Opinion » Street Talk

Every silver lining has a cloud

The good people of this fair city have been cowed, and that’s a load of bull if you ask me. Let them wear beads for goodness sake.

Some days, I feel like I’m the embodiment of winter weather on the Central Coast. I’m sunny. I’m cloudy. I’m cold. I’m hot. I’m cold again. I’m clear. I’m overcast. I’m gloomy, and the forecast doesn’t look good. I get riled up and knock stuff over. And through it all, there’s a thick and pervasive fog that clears up as the day goes on.
Welcome to my life.

         I’m in a quiet spell at the moment, but it probably won’t take very much to set me off. Just send a high-pressure front my way, and I’ll be raging again. Storming. Kicking down trees.
         And speaking of quiet — which is hard to do, because once you open your mouth to talk, you’re making noise — this year’s Mardi Gras celebrations certainly started with less of a bang and more of a whimper, didn’t they? I would’ve missed them completely if a friend of mine hadn’t told me that she read about them in New Times last week. Hey, I already work here. You can’t expect me to read every single edition of the paper, too. I’ve got stuff to see, people to do.

         To be honest, I never realized that Mardi Gras parties historically started this early, though I’m not surprised at my ignorance. Strict adherence to calendars and cultural celebrations has never been my strong suit. I still haven’t taken down my Christmas lights … from 2004. Anyway, I’ve always just looked forward to that February night when I could cut loose and lay back and not have to worry about offending anybody, never thinking that the party really got started not too long after New Year’s Eve. I guess my invitation always got lost in the mail.

         Still, it doesn’t matter anymore, because the pre-parties now look less like pre-parties and more like regular workdays. Even the big climaxing parade has been jostled and patted down and prodded and shushed to the point where it’s shivering in the corner like a housebroken puppy who just couldn’t hold it in and watered the Persian rug. Everybody involved is walking around like they’re about to get smacked on the nose.

         Mardi Gras organizers have said they would hold off on their parading until things quiet down, which, yeah, okay, is maybe a prudent idea since SLO police and all their out-of-town buddies were practically daring flashers to walk into the crosshairs of their beanbag guns last year. The long arm of the law turned this city into a shell of itself in the name of safety, and then got even longer topat itself on the back for a job well done after everybody stayed home and peeked through the blinds.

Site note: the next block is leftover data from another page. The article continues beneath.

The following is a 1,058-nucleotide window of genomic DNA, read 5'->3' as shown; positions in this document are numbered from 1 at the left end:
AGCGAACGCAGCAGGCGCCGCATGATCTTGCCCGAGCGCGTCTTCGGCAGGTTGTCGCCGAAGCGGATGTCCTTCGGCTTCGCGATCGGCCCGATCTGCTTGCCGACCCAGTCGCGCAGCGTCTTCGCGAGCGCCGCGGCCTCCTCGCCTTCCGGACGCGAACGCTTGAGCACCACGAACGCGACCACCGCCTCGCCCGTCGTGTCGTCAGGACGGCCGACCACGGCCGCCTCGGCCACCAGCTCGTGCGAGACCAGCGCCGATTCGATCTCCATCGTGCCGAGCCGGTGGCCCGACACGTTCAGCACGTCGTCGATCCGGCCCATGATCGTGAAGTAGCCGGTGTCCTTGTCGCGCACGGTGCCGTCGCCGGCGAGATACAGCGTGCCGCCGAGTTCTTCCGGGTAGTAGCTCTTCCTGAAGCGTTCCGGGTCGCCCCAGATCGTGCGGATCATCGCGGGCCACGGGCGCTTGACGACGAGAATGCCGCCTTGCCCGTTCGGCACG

There’s a difference between “caution� and “control,� though, and it goes beyond how they’re spelled. The police department’s perspective is that an ounce of prevention is worth a pound of flesh, or something like that, but the good people of this fair city — many of whom are truly law-abiding citizens who would never dream of pissing in bottles on the street and then throwing those bottles at officers’ heads — have been cowed, and that’s a load of bull if you ask me. Let them wear beads for goodness sake.

         Looks like there’s a warm front moving in. I’m starting to pick up.

         Jay Mueller, the king of local Mardi Gras, should step up in these early days of the festivities and make a stand for future celebrations before the holiday sinks to the same status as boring old Boxing Day. I mean, do you even know what Boxing Day celebrates? That’s what I thought. Of course, most of you probably couldn’t tell me what Mardi Gras celebrates either, so there goes that argument. Thanks a lot, you culturally illiterate goons. In case you haven’t noticed, I’m trying to make an intelligent point here.

         In retrospect, which is the best sort of ’spect there is — no matter what Aretha Franklin tells you — it may be unfair of me to put this sort of pressure on Jay. After all, he can only do so much, and he’s trying to keep the bon temps rolling as best he can. Still, he’s a king, and his people elected him to make the hard decisions so they wouldn’t have to. That’s how a monarchy works. I think.

         To top it all off, like a big red cherry on a sundae that nobody wants to eat because it’s pistachio and rum raisin ice cream with butterscotch topping and a brown, splotchy banana, this year’s Mardi Gras has to share the spotlight with a statewide bike race rolling into town on February 23. Come on.

         Listen, I love bikes. I love bike races, and I love bike riders, and I even love riding bikes myself. I get down on my knees every morning and kiss the chains that run between the front and back wheels of my very own bike. Good bike. Nice bike.

         I tell you this because I don’t want you to think I hate bicyclists. I don’t. Keep that in mind when I say that I believe the overwhelming Tour of California hype will hammer one more nail into the local Mardi Gras celebration’s coffin. Let’s hope it’s not the last one. ∆

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